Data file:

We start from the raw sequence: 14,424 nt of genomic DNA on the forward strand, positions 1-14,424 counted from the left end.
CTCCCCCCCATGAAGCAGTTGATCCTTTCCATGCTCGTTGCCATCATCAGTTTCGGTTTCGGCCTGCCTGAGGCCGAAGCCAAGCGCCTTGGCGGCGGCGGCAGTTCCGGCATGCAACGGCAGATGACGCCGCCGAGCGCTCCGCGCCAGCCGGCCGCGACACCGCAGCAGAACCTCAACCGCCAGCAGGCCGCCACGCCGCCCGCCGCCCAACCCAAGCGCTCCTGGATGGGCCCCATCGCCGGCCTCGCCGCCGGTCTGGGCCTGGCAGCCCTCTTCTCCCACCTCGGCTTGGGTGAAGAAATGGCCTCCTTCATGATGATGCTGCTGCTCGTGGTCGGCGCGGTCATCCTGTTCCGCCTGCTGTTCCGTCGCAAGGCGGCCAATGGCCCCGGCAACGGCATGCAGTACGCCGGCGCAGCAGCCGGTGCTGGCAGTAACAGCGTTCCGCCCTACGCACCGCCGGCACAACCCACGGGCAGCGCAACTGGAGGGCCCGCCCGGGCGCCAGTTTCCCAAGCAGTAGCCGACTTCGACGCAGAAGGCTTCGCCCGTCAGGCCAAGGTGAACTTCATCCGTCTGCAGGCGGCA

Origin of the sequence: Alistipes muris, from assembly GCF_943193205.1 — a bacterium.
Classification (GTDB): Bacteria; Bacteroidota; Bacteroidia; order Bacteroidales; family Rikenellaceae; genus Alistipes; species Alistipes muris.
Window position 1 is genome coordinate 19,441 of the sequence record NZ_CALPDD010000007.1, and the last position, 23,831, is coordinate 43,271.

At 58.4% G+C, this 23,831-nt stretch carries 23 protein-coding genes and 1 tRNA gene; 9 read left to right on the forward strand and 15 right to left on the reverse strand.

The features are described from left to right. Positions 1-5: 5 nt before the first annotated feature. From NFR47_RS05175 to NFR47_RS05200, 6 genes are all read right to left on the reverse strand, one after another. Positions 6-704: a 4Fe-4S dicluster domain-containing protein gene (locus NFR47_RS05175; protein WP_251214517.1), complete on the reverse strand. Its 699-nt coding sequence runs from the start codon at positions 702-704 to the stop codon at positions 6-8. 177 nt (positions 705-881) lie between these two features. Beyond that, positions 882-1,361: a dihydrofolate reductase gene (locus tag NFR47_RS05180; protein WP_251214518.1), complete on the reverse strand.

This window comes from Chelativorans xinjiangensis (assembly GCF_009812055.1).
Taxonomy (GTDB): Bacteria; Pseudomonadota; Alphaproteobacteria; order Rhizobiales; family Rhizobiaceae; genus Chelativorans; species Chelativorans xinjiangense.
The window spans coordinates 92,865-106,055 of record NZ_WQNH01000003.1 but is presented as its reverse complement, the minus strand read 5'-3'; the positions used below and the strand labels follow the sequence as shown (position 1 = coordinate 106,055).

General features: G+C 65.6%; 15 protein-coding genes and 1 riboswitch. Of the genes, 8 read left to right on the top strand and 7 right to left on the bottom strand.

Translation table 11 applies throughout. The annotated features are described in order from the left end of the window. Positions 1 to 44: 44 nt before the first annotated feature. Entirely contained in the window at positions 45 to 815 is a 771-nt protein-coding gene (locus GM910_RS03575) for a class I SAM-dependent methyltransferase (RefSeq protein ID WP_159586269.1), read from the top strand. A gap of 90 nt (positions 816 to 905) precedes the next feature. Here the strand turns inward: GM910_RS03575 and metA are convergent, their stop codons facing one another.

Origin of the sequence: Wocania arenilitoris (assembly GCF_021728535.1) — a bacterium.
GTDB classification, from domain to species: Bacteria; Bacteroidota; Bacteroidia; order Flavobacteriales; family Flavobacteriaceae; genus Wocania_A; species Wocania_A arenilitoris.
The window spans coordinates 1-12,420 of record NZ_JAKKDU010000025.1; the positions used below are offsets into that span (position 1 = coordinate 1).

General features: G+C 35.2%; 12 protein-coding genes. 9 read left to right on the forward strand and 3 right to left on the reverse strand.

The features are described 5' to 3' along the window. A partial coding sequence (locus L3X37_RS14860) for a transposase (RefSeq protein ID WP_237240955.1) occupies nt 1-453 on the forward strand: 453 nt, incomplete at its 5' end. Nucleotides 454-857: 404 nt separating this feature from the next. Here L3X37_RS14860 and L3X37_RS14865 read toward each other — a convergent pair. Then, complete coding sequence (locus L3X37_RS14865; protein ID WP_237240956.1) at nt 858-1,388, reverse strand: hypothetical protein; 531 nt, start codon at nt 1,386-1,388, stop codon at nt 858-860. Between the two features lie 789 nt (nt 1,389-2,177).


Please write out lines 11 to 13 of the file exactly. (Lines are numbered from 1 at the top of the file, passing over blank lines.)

General features: G+C 65.6%; 15 protein-coding genes and 1 riboswitch. Of the genes, 8 read left to right on the top strand and 7 right to left on the bottom strand.

Translation table 11 applies throughout. The annotated features are described in order from the left end of the window. Positions 1 to 44: 44 nt before the first annotated feature. Entirely contained in the window at positions 45 to 815 is a 771-nt protein-coding gene (locus GM910_RS03575) for a class I SAM-dependent methyltransferase (RefSeq protein ID WP_159586269.1), read from the top strand. A gap of 90 nt (positions 816 to 905) precedes the next feature. Here the strand turns inward: GM910_RS03575 and metA are convergent, their stop codons facing one another.

Origin of the sequence: Wocania arenilitoris (assembly GCF_021728535.1) — a bacterium.